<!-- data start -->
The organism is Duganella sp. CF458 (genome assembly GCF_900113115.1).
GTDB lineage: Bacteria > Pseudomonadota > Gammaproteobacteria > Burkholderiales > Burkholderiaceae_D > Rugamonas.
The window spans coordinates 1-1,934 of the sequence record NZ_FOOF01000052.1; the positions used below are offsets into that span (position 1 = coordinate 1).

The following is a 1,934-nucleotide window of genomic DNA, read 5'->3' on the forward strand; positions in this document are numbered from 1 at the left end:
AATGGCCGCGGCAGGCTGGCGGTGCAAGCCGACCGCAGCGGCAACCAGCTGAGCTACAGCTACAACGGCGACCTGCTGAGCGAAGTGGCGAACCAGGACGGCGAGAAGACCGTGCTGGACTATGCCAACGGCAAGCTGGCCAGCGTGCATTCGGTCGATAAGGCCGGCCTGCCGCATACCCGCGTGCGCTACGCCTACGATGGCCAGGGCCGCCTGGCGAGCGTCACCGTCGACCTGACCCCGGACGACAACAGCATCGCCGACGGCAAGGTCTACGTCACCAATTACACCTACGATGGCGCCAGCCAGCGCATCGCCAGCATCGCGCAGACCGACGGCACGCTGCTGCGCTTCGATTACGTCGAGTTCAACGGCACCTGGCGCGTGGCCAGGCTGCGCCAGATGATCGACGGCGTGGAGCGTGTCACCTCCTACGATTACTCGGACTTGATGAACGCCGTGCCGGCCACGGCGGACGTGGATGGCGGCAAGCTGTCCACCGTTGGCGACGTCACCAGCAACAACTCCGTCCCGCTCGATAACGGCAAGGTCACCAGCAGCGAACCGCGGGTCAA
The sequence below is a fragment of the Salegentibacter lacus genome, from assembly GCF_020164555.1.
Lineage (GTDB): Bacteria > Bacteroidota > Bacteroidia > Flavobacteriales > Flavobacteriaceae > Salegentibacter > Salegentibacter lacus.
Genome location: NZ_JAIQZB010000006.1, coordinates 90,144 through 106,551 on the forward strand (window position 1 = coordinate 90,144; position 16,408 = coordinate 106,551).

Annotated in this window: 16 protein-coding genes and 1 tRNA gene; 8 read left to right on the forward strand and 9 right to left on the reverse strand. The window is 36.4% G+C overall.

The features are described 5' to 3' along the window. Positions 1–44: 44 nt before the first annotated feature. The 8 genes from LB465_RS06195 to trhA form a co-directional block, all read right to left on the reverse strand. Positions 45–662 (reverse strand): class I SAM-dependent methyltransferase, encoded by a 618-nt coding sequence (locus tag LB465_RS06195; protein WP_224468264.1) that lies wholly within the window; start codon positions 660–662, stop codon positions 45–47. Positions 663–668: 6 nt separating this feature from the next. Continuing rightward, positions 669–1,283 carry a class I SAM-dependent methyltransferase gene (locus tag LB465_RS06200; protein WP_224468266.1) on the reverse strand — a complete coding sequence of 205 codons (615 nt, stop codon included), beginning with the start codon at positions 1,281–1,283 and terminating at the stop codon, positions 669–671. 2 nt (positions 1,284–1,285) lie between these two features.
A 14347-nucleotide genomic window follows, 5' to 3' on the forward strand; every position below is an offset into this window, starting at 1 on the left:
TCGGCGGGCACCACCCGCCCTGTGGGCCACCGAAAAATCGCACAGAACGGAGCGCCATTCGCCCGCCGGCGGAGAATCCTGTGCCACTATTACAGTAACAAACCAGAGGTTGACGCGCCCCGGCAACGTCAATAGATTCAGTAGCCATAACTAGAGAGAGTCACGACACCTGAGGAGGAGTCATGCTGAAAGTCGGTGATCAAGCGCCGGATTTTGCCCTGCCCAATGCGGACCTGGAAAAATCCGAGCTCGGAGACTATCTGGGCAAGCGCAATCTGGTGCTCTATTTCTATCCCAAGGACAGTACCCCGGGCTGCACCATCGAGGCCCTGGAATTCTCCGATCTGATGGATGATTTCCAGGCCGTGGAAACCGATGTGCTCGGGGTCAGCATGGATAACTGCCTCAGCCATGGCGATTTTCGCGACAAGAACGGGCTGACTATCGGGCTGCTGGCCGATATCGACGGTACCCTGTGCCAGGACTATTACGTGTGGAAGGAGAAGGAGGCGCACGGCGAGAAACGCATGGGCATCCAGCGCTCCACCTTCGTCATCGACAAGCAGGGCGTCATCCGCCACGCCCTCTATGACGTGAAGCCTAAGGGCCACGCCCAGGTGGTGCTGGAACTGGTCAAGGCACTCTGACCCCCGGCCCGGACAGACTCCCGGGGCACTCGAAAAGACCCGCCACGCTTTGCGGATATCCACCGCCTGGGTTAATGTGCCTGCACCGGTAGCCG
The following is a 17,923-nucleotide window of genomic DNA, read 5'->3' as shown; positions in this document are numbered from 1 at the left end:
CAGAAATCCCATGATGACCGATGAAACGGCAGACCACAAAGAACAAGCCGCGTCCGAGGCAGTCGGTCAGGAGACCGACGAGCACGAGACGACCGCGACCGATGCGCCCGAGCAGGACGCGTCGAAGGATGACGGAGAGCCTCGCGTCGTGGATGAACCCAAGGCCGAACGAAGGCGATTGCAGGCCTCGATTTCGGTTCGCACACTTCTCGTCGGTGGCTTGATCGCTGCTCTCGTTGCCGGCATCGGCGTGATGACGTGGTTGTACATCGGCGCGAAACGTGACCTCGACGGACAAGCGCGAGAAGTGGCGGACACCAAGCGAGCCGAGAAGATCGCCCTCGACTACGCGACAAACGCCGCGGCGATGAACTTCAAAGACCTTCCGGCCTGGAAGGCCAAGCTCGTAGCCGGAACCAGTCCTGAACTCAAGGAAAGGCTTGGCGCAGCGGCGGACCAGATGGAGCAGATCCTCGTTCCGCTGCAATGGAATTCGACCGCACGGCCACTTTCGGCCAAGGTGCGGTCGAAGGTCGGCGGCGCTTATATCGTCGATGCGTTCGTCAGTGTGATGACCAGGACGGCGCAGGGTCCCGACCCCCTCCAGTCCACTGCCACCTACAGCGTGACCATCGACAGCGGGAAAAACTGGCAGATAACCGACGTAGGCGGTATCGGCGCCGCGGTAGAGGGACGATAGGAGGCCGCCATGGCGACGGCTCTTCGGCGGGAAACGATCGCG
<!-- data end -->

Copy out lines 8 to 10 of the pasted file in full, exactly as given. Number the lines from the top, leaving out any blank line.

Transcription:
Genome location: NZ_JAIQZB010000006.1, coordinates 90,144 through 106,551 on the forward strand (window position 1 = coordinate 90,144; position 16,408 = coordinate 106,551).

Annotated in this window: 16 protein-coding genes and 1 tRNA gene; 8 read left to right on the forward strand and 9 right to left on the reverse strand. The window is 36.4% G+C overall.

The features are described 5' to 3' along the window. Positions 1–44: 44 nt before the first annotated feature. The 8 genes from LB465_RS06195 to trhA form a co-directional block, all read right to left on the reverse strand. Positions 45–662 (reverse strand): class I SAM-dependent methyltransferase, encoded by a 618-nt coding sequence (locus tag LB465_RS06195; protein WP_224468264.1) that lies wholly within the window; start codon positions 660–662, stop codon positions 45–47. Positions 663–668: 6 nt separating this feature from the next. Continuing rightward, positions 669–1,283 carry a class I SAM-dependent methyltransferase gene (locus tag LB465_RS06200; protein WP_224468266.1) on the reverse strand — a complete coding sequence of 205 codons (615 nt, stop codon included), beginning with the start codon at positions 1,281–1,283 and terminating at the stop codon, positions 669–671. 2 nt (positions 1,284–1,285) lie between these two features.